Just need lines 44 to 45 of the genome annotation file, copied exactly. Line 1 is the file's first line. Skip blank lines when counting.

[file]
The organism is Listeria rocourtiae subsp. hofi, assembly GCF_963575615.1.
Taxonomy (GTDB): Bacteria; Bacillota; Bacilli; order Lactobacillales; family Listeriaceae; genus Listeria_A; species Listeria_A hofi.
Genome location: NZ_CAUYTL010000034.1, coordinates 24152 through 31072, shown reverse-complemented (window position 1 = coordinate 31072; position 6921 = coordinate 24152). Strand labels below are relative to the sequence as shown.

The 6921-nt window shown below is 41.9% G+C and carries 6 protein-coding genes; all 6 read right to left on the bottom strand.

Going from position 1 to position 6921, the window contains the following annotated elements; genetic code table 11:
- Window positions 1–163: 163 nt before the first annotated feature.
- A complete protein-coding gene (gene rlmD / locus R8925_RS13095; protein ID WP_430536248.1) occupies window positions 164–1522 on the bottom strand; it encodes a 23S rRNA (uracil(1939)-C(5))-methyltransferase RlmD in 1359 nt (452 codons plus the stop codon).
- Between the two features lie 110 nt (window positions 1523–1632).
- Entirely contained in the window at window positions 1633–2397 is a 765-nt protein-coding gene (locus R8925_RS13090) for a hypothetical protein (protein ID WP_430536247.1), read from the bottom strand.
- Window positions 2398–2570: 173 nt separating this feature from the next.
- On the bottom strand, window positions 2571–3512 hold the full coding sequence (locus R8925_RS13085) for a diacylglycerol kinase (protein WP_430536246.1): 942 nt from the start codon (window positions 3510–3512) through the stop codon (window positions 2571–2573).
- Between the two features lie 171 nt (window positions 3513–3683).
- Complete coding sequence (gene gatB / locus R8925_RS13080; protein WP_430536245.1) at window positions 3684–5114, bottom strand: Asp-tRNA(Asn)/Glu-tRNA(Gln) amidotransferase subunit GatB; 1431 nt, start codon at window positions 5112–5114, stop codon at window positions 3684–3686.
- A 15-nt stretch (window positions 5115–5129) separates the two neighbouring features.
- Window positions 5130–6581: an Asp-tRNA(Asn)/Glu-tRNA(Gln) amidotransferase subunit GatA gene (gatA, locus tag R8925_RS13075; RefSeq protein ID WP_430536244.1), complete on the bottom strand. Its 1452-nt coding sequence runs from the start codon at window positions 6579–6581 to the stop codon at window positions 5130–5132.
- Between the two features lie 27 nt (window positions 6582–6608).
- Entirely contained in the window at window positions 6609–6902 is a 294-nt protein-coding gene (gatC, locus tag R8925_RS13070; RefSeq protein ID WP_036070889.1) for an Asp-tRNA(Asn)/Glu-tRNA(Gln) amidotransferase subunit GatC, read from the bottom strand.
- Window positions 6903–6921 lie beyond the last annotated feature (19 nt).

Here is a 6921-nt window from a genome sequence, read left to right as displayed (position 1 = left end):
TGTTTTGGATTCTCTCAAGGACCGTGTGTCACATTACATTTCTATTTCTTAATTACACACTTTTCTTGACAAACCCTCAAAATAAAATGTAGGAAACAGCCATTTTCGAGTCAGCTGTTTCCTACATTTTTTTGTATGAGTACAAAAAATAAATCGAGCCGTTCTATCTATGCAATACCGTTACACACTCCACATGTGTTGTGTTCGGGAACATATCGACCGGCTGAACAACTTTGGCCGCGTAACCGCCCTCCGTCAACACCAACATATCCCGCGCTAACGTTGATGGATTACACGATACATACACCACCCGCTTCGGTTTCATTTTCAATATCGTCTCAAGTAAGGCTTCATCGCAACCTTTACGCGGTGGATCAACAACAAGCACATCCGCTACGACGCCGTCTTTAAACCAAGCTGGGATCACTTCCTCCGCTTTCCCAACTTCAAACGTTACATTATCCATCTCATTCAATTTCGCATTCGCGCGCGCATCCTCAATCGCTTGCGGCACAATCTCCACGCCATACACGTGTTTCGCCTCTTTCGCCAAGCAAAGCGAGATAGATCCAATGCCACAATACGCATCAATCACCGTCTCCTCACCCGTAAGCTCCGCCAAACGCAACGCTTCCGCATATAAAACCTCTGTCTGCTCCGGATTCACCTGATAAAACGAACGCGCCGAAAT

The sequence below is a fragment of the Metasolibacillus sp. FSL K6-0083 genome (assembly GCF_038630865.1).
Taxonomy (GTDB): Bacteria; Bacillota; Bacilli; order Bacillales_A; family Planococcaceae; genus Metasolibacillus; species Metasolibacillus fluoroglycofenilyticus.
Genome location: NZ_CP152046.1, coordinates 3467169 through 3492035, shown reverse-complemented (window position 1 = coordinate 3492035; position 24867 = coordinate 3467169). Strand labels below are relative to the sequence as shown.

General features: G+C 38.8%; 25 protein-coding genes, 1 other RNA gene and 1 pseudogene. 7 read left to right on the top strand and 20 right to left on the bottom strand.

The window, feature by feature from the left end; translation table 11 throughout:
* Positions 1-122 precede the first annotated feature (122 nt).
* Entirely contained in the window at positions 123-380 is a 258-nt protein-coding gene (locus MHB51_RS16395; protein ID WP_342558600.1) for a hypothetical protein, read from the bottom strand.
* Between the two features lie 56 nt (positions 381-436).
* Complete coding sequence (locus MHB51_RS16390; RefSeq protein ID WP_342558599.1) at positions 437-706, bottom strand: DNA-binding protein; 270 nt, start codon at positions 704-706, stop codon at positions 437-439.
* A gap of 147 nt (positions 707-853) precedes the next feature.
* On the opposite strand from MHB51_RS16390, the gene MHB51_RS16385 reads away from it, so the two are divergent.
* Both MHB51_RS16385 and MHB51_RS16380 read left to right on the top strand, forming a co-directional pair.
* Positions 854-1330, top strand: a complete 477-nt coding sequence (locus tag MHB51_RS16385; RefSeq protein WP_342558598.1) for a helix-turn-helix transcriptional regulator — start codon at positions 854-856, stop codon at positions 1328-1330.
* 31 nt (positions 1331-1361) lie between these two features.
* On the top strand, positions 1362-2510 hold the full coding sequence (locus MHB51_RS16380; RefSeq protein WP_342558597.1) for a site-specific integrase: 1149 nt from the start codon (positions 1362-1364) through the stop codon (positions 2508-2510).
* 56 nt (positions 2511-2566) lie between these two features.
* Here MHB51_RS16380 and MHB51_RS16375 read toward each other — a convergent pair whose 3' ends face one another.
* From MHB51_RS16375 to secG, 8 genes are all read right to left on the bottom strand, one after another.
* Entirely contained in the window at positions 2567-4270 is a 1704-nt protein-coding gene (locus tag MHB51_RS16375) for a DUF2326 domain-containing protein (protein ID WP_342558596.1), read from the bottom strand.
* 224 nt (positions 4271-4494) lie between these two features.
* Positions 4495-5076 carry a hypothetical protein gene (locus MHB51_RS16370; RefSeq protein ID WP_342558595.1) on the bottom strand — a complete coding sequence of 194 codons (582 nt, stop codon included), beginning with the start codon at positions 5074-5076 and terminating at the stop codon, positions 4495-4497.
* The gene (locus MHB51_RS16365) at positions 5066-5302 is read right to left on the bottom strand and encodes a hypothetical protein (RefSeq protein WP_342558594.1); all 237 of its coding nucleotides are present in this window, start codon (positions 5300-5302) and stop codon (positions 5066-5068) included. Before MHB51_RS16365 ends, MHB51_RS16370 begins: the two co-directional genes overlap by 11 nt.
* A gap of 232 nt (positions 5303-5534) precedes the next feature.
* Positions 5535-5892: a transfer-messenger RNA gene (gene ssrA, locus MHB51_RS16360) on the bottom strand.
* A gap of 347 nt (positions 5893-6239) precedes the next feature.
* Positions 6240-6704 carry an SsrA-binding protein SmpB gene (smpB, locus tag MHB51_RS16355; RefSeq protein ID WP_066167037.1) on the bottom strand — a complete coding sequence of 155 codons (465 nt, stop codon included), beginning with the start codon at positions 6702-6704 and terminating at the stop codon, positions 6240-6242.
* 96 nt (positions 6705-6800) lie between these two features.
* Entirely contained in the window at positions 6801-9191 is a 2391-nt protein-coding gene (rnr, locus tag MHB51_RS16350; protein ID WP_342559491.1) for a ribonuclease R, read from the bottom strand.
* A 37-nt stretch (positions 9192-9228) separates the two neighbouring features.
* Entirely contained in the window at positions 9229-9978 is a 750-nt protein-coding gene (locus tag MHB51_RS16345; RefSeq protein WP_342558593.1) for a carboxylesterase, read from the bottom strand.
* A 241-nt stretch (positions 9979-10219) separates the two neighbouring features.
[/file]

* Positions 5535-5892: a transfer-messenger RNA gene (gene ssrA, locus MHB51_RS16360) on the bottom strand.
* A gap of 347 nt (positions 5893-6239) precedes the next feature.